Blog writing has been on the back burner for a couple of months now as I’ve been working on the projects and papers for my last two D.Min. courses. My goal is to complete my Theological Aesthetics paper tomorrow. That’s a big goal because I still have about half of a 15 to 20 page paper to write.
I’ve completed the art project and process paper for Art as Worship, Worship as Art. It’s taken just about a month to execute this piece, but it’s now properly posted and sent out for my colleagues to comment on, so I think I can post it here now.
I was originally going to do something in textile arts, specifically a baptismal stole, to fulfill the requirement for a piece of art for use in personal and/or corporate worship. But then I thought I really ought to do something that would stretch me more. Since I really enjoyed working on The Way of the Cross, I decided to do something in acrylics again. This time, however, I wanted lots of color.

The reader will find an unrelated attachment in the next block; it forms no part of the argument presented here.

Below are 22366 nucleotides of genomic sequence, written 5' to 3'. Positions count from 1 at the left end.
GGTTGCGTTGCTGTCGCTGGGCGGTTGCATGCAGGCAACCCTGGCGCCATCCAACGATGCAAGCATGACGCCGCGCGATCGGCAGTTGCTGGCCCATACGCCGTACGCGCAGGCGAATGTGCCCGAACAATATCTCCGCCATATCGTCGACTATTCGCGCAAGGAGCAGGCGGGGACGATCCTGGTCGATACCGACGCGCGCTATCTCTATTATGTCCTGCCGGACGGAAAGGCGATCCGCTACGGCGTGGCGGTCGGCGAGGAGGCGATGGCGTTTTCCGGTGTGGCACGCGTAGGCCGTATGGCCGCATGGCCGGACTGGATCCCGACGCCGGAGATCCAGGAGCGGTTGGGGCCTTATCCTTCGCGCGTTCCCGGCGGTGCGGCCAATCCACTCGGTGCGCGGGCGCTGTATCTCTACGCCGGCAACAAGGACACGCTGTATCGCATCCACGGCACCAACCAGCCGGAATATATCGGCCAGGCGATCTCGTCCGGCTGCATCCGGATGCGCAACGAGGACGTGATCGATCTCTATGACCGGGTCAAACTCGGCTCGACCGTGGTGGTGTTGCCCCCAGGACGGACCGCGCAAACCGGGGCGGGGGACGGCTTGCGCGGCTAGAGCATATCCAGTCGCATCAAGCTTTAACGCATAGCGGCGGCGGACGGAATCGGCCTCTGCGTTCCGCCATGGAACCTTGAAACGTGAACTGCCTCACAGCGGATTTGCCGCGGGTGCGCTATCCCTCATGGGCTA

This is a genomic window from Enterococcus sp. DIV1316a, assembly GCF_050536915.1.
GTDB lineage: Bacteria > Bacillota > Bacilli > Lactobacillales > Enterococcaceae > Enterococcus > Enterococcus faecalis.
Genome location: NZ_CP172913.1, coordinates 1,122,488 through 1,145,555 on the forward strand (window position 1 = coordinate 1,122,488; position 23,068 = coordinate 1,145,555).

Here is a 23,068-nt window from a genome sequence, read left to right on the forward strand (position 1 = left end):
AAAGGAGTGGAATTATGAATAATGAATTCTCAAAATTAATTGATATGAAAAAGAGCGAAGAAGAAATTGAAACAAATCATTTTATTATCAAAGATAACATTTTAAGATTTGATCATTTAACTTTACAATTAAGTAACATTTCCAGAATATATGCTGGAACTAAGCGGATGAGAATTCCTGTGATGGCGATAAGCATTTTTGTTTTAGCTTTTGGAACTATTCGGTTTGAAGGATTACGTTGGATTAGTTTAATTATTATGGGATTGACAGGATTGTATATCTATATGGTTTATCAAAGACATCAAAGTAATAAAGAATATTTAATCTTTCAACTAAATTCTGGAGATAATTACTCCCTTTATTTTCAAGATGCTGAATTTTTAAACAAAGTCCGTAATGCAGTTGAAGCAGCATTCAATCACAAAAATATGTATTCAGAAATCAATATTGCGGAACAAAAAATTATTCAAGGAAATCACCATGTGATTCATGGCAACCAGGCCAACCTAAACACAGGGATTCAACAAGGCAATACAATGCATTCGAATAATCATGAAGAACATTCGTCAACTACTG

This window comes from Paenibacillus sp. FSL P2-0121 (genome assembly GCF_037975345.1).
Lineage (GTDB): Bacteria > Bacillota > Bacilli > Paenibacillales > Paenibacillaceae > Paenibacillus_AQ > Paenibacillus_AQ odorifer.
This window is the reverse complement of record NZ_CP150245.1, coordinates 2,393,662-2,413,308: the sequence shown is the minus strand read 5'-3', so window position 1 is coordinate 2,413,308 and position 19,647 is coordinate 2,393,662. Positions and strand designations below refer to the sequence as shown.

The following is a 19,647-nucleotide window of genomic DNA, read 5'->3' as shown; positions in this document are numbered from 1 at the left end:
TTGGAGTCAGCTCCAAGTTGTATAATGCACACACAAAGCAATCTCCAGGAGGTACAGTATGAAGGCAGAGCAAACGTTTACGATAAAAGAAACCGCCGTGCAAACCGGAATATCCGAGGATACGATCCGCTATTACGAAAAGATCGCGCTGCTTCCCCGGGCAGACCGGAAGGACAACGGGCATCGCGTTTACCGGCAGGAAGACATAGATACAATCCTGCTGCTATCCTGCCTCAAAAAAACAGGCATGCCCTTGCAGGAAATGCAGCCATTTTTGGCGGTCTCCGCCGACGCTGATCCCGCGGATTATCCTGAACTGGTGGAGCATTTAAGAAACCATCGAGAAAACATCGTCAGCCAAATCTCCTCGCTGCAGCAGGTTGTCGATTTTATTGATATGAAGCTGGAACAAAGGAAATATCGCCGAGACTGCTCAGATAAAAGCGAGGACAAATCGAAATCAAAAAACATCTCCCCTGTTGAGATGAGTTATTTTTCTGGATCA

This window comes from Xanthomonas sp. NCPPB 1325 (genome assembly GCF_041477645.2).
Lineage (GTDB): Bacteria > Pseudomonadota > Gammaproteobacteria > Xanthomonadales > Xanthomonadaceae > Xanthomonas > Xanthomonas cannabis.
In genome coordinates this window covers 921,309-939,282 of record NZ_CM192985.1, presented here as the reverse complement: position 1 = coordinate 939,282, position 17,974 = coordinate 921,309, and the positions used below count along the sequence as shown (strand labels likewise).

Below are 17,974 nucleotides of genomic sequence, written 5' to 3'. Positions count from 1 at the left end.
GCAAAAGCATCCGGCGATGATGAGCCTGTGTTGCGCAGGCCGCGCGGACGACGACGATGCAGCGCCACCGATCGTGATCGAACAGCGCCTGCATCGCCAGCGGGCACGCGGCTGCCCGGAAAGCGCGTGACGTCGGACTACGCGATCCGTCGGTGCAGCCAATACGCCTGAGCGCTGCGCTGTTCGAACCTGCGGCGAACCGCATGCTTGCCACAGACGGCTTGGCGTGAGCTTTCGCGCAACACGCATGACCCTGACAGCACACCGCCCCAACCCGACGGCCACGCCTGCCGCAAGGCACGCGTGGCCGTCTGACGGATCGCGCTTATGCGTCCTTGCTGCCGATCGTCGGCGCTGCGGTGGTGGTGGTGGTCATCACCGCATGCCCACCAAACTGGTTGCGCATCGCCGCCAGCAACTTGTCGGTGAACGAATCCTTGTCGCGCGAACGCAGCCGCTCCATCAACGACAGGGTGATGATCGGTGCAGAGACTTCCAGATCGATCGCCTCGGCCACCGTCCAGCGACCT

We had been looking at triptychs during the class and I thought it might be fun to try making one myself. A triptych is an art piece on three panels, often carved wood or painted, usually hinged, so it can be hung or stood on its own as an altarpiece.
I based my triptych on my favorite biblical passage, Isaiah 43, using verses 1b-2:
Do not fear, for I have redeemed you; I have called you by name, you are mine.
When you pass through the waters, I will be with you;and through the rivers, they shall not overwhelm you; when you walk through fire you shall not be burned, and the flame shall not consume you.
I made the triptych so it could be free-standing on a worship table and be viewed from all sides. The front depicts verse 2 and has verse 1b painted in metallic gold in Hebrew across the lower portions.
The colors of the waters and flames swirl together around a central spiral of verse 2 in Hebrew on the back
and move around to create a smaller spiral as the triptych closes.
I happened to be working on this piece as word was coming in about the loss of Air France flight 447 from Brazil to Paris. It became an appropriate way to pray for the victims and to reflect upon God’s presence in the midst of the tragedies of our lives.
The finished triptych is 24 inches high by 32 inches wide; acrylic on wood.
This is an original piece of art. Please do not copy or post pictures anywhere without my written permission.